Congress Passes New COVID-19 Relief Package
The U.S. Congress passed a second round of coronavirus relief Dec. 21 that includes funding for small businesses, extra payments to people receiving unemployment benefits, and direct payments for many Americans.
The president signed the bill late Dec. 27, after earlier threatening a veto.
More than one-third of the $892 billion package is earmarked for small businesses battered by the pandemic, including $284 billion for new Payroll Protection Program forgivable loans.
The package also provides $286 billion in direct economic relief to U.S. citizens.
This includes $166 billion in payments to Americans with checks of up to $600 per adult and child for individuals making up to $75,000 a year and $1,200 for couples making up to $150,000 a year.
And there’s $120 billion to restore supplemental federal pandemic unemployment benefits—via a $300 weekly payment for some unemployment recipients through March 14.
That’s half the $600 weekly unemployment benefit that ended in July.
The package also includes $69 billion for vaccines, testing, and healthcare providers, including $30 billion to obtain vaccines and treatments, $22 billion for testing, tracing, and mitigation, $9 billion for healthcare providers, and $4.5 billion for mental health.
A total of $82 billion is earmarked for schools.
This includes $54 billion to public schools grades K-12 impacted by the pandemic, $23 billion for colleges and universities, and $1 billion for Native American schools.
The deal also:
- Sets aside $25 billion for a first-ever federal rental assistance program that will disburse funds to state and local governments to help people who’ve fallen behind on rent and may be facing eviction
- Increases food and farm aid by $26 billion, including increasing food stamp benefits by 15% and funding food banks, Meals on Wheels, and other food programs, and $13 billion to farmers and ranchers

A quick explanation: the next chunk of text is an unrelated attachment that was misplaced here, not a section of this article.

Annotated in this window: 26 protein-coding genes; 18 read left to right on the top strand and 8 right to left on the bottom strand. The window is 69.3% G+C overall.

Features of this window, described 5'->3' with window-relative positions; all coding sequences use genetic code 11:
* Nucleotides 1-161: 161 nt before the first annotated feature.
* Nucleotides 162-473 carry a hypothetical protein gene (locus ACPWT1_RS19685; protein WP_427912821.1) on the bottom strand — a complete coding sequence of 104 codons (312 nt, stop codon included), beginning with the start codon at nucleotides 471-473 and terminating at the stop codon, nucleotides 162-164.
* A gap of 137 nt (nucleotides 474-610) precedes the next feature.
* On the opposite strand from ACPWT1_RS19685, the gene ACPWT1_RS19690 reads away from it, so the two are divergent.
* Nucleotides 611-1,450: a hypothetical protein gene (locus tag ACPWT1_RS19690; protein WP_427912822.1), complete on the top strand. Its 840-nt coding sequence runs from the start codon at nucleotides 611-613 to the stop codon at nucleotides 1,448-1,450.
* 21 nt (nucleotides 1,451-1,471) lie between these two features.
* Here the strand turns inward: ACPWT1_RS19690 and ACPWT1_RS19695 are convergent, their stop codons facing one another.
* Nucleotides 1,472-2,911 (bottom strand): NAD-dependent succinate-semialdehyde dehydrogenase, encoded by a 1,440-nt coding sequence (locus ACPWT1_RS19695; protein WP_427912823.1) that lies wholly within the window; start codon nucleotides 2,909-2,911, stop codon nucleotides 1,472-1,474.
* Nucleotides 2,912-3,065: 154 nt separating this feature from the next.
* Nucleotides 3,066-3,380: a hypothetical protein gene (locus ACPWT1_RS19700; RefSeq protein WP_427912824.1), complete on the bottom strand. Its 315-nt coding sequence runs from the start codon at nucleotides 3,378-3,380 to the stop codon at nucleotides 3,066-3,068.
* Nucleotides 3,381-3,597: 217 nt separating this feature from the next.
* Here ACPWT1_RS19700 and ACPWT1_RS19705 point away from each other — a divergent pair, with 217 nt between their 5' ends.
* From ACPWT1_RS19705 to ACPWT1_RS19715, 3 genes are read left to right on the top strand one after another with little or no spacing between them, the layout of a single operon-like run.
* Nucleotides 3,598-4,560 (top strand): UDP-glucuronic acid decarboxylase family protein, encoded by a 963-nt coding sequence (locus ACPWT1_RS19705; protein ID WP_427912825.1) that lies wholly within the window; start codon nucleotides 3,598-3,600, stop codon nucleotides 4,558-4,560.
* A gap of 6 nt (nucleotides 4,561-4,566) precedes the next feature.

- Budgets $10 billion to the Child Care Development Block Grant to help families with childcare costs and assist providers in covering increasing operational costs
- Forgives a $10 billion loan made to the U.S. Post Office in the previous relief legislation
- Provides $7 billion to give broadband access to more Americans, including $3.2 billion for a new temporary benefit program to help low-income Americans get access, and $1.9 billion to replace telecommunications equipment that poses a national security risk
No Liability Protection
The bill seeks to end surprise medical billing that happens when patients receive medical treatment outside their network then are hit with massive bills.
The package mandates that insured patients only need to pay in-network costs when a medical emergency or other situation forces them to use an out-of-network medical provider.
The legislation does not include substantial aid for local and state governments, nor does it provide liability protection to businesses whose employees get the coronavirus.
The relief package welcomes green energy investments by extending the investment tax credit in green energy and energy efficiency for two years and the production tax credit for one year.
It also expands tax incentives for off-shore wind and other green energy.
And it encourages energy-efficient commercial buildings by making the deduction for certain energy efficient property permanent.
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